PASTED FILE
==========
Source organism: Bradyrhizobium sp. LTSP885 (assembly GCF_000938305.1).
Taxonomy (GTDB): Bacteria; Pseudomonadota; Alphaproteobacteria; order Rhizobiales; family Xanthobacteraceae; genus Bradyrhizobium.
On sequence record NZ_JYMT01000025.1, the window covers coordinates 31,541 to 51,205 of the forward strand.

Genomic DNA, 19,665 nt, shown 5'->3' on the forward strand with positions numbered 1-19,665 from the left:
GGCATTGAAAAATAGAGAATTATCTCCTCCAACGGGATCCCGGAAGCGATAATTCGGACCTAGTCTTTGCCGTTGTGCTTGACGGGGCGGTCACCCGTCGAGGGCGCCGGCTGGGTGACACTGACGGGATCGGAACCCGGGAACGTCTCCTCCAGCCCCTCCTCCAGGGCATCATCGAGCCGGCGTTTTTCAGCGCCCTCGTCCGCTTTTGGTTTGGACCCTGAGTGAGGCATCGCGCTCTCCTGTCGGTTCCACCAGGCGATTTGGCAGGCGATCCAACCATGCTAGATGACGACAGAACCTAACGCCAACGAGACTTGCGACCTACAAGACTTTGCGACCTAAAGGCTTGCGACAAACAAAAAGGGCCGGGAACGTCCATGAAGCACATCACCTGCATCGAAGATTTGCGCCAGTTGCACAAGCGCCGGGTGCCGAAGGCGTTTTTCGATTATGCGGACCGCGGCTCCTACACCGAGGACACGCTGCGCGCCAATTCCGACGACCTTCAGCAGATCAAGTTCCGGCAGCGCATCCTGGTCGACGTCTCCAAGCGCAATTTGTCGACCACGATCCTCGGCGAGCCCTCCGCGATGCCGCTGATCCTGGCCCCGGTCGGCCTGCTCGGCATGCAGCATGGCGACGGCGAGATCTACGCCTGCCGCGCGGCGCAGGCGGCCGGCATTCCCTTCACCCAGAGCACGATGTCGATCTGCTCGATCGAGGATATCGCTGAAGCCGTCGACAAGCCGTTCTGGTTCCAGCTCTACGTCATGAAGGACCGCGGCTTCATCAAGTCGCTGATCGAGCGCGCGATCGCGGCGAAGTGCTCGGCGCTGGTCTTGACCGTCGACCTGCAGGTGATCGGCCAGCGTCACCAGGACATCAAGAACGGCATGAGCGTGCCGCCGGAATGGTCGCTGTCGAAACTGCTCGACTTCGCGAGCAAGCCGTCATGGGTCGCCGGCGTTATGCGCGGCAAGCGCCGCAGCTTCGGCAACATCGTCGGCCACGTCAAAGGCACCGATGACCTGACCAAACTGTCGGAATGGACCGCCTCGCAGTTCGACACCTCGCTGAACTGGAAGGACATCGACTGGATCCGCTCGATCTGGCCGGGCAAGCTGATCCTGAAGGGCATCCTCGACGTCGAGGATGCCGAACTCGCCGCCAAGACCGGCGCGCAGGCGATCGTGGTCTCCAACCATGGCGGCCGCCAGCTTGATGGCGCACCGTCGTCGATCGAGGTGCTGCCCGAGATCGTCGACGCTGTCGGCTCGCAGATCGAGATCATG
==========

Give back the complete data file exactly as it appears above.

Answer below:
Source organism: Bradyrhizobium sp. LTSP885 (assembly GCF_000938305.1).
Taxonomy (GTDB): Bacteria; Pseudomonadota; Alphaproteobacteria; order Rhizobiales; family Xanthobacteraceae; genus Bradyrhizobium.
On sequence record NZ_JYMT01000025.1, the window covers coordinates 31,541 to 51,205 of the forward strand.

Genomic DNA, 19,665 nt, shown 5'->3' on the forward strand with positions numbered 1-19,665 from the left:
GGCATTGAAAAATAGAGAATTATCTCCTCCAACGGGATCCCGGAAGCGATAATTCGGACCTAGTCTTTGCCGTTGTGCTTGACGGGGCGGTCACCCGTCGAGGGCGCCGGCTGGGTGACACTGACGGGATCGGAACCCGGGAACGTCTCCTCCAGCCCCTCCTCCAGGGCATCATCGAGCCGGCGTTTTTCAGCGCCCTCGTCCGCTTTTGGTTTGGACCCTGAGTGAGGCATCGCGCTCTCCTGTCGGTTCCACCAGGCGATTTGGCAGGCGATCCAACCATGCTAGATGACGACAGAACCTAACGCCAACGAGACTTGCGACCTACAAGACTTTGCGACCTAAAGGCTTGCGACAAACAAAAAGGGCCGGGAACGTCCATGAAGCACATCACCTGCATCGAAGATTTGCGCCAGTTGCACAAGCGCCGGGTGCCGAAGGCGTTTTTCGATTATGCGGACCGCGGCTCCTACACCGAGGACACGCTGCGCGCCAATTCCGACGACCTTCAGCAGATCAAGTTCCGGCAGCGCATCCTGGTCGACGTCTCCAAGCGCAATTTGTCGACCACGATCCTCGGCGAGCCCTCCGCGATGCCGCTGATCCTGGCCCCGGTCGGCCTGCTCGGCATGCAGCATGGCGACGGCGAGATCTACGCCTGCCGCGCGGCGCAGGCGGCCGGCATTCCCTTCACCCAGAGCACGATGTCGATCTGCTCGATCGAGGATATCGCTGAAGCCGTCGACAAGCCGTTCTGGTTCCAGCTCTACGTCATGAAGGACCGCGGCTTCATCAAGTCGCTGATCGAGCGCGCGATCGCGGCGAAGTGCTCGGCGCTGGTCTTGACCGTCGACCTGCAGGTGATCGGCCAGCGTCACCAGGACATCAAGAACGGCATGAGCGTGCCGCCGGAATGGTCGCTGTCGAAACTGCTCGACTTCGCGAGCAAGCCGTCATGGGTCGCCGGCGTTATGCGCGGCAAGCGCCGCAGCTTCGGCAACATCGTCGGCCACGTCAAAGGCACCGATGACCTGACCAAACTGTCGGAATGGACCGCCTCGCAGTTCGACACCTCGCTGAACTGGAAGGACATCGACTGGATCCGCTCGATCTGGCCGGGCAAGCTGATCCTGAAGGGCATCCTCGACGTCGAGGATGCCGAACTCGCCGCCAAGACCGGCGCGCAGGCGATCGTGGTCTCCAACCATGGCGGCCGCCAGCTTGATGGCGCACCGTCGTCGATCGAGGTGCTGCCCGAGATCGTCGACGCTGTCGGCTCGCAGATCGAGATCATG